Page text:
Chief Justice John Marshall, in 1819, once described policymakers’ great influence, remarking, “The power to tax involves the power to destroy.” With rising fiscal deficits and a desperate need to raise revenue, many nations have come up with various tax solutions to raise billions of dollars.
One hotly contested idea in the U.S. and Europe lately, and once advocated by John Maynard Keynes during the Great Depression, is a financial transactions tax imposing a cost on buys and sells of stocks or bonds.
The latest proposal in the U.S. was introduced by Congressman Keith Ellison. His bill would add a tax of 0.5 percent onto the sale of stocks, 0.1 percent on bonds and 0.005 percent on derivatives or other investments. To put this in a buyer’s frame of mind, when an investor purchased $10,000 in stock shares, the financial transactions tax would tack on an additional $50.
Last year Congressman Peter DeFazio proposed a similar act, suggesting a tax imposition of 0.03 percent on financial transactions. The new tax was touted in its ability to raise $350 billion in new revenue over the next nine years, without acknowledgement of the drawbacks it might place on the economic system.
Proponents say a transaction tax would discourage short-term trading, with little effect on long-term investors. Keynes once argued that it would improve market quality by curtailing short-term speculation, according to Daniel Weaver, a professor of finance at Rutgers Business School.
Opposition to a financial transaction tax says the extra cost would undermine liquidity, adversely affect market quality and distort the value of a security. Whereas incentives act as a dose of Lipitor to today’s weak monetary system, unnecessary taxes add cholesterol, delaying a smooth economic recovery, or worse, causing the economic equivalent of a heart attack. In some cases, the Robin Hood deed of “stealing from the rich to help the poor” backfires and ends up negatively affecting all investors.
In his paper analyzing tax law reforms that affect the financial industry, Tulane Law Review Professor Richard T. Page comments on four proposals in the works throughout Europe and the U.S., evaluating them under the guidelines of what makes a “good tax.”
Page writes good taxes should be effective in raising revenues and addressing the U.S. budgetary imbalance. They should reduce undesirable behavior, similar to sin taxes on cigarettes. They should be fair, and finally, they should minimize reductions in desirable behavior. This means a tax should not discourage a desired behavior “to the point that the activity does not take place” because individuals change their behavior or the cost of compliance is expensive or time-consuming.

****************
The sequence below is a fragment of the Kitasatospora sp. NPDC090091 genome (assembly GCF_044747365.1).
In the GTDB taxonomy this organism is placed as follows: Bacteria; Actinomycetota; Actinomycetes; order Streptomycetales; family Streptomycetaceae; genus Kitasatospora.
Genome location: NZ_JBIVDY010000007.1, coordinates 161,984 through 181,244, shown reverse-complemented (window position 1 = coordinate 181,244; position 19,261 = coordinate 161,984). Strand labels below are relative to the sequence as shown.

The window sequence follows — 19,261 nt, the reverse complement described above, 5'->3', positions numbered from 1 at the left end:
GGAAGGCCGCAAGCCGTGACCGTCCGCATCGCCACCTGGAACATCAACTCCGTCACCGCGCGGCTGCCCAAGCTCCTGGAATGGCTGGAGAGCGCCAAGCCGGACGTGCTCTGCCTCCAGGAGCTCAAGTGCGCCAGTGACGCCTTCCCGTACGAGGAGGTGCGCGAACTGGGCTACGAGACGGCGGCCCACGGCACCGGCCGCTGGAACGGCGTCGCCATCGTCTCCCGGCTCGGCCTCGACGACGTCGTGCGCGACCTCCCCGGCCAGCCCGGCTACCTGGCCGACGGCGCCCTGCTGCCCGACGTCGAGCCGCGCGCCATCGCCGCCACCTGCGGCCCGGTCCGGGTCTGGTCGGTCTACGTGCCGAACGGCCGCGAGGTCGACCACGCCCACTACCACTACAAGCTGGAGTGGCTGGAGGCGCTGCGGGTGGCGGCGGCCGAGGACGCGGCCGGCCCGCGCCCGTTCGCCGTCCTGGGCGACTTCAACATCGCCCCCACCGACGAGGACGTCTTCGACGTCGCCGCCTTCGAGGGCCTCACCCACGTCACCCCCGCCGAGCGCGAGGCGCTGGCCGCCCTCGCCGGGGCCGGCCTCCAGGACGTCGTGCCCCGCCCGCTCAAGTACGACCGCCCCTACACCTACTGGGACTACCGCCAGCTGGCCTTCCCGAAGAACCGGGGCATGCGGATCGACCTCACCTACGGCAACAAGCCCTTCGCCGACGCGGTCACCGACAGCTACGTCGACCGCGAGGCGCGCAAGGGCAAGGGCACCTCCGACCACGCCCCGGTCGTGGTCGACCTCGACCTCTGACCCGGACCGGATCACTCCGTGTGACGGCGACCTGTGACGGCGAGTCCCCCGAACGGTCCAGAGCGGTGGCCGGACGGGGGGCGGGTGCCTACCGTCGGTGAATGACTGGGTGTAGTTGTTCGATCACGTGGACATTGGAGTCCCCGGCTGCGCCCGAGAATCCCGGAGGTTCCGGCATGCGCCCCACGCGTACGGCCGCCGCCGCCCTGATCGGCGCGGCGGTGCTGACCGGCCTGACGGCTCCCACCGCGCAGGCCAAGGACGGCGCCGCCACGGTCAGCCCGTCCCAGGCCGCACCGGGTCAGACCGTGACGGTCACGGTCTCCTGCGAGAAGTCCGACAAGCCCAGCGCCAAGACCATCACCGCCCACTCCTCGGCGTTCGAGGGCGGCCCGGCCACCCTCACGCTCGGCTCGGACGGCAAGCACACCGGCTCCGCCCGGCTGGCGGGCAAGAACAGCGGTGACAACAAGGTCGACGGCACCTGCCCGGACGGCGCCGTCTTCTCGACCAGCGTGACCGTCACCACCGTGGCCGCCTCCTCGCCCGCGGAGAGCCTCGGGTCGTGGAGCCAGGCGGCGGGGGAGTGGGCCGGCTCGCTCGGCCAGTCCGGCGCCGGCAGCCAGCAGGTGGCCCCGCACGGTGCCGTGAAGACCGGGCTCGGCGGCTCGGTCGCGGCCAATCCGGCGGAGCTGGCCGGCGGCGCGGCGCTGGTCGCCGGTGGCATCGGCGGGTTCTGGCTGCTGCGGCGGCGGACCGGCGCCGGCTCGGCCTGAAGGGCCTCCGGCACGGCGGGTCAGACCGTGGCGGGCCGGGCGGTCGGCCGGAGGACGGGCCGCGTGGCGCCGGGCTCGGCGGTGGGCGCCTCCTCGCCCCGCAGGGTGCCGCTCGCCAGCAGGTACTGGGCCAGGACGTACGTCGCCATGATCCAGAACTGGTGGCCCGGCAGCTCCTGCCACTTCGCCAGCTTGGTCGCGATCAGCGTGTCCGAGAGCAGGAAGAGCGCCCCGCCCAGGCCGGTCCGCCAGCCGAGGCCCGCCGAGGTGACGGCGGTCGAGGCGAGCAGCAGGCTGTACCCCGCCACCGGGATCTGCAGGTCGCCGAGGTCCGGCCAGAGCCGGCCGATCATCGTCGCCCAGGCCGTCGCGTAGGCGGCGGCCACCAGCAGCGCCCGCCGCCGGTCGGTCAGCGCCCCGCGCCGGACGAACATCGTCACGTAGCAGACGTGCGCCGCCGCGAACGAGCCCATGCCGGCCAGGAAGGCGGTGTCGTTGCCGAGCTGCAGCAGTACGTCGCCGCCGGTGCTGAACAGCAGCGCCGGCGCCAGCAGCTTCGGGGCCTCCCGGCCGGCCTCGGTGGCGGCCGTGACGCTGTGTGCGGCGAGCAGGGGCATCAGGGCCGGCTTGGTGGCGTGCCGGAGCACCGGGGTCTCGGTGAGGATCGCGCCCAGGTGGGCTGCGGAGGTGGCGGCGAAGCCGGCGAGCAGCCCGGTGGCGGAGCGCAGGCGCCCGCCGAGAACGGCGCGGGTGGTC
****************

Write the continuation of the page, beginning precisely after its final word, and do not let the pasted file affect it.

Page concludes that under these standards, “taxing financial transactions would just be foolish revenge, generating regrettable outcomes.”
In a paper titled, “Security Transaction Taxes and Market Quality,” Anna Pomeranets of the Bank of Canada and Daniel Weaver of Rutgers analyzed the historical precedence of financial transaction taxes by reviewing the results of 11 research papers that looked at the relationship between a security transaction tax and market quality in terms of volatility or volume.
Pomeranets and Weaver reviewed market quality to answer the following questions: Is a Robin Hood tax effective at reducing volatility and speculative trading? Does it affect volume across equity markets? How are stock prices affected?
Across 28 various security transaction tax (STT) changes in 11 countries, they saw no significant relationship between the tax and volatility. In other words, short-term speculation was not diminished. The team also found “an increase in the STT is accompanied by an increase in spreads” and that “volume moves in the opposite direction of the tax change.” They also found that there was a direct relationship between the tax and price impact.
Pomeranets and Weaver conclude, “Taken together, our results suggest that the imposition of an STT will harm market quality.”
Eastern European Fund Portfolio Manager Tim Steinle has been following the correlation between Hungary’s banking system and its financial transaction taxes enacted in 2010. Intended to be a temporary measure for two years to help the country repair its finances, one of the levies included a 0.5 percent tax on banks’ assets.
By March 2011, OTP bank, Hungary’s largest lender, reported that it had a fourth-quarter profit decline of 15 percent. Trouble for the bank continued in the first quarter, with its net profit falling 12 percent year-over-year due to the impact of a special banking tax. Excluding the tax, the profit of OTP would have risen by 4 percent.
It wasn’t only one Hungarian bank that was negatively impacted. Bank credit growth rates across Hungary also plummeted due to the hefty bank levies imposed. In an earlier Investor Alert, we highlighted the chart below in May 2011, which shows a year-over-year credit growth rates across Eastern Europe in May 2011. Hungary’s household and corporate sector credit growth rates were anemic compared to other Eastern European countries.
Could a transaction tax have a similar unintended consequence for American banks? While the jury is still out on that answer, Hungary’s example is a reminder to policymakers to comprehensively consider the rewards of collecting a Robin Hood tax along with the risks.
Also read The Right Formula for Markets where I contrast the financial industry’s regulations to the racing industry, which has fine-tuned rules to respect the risks and rewards of the sport.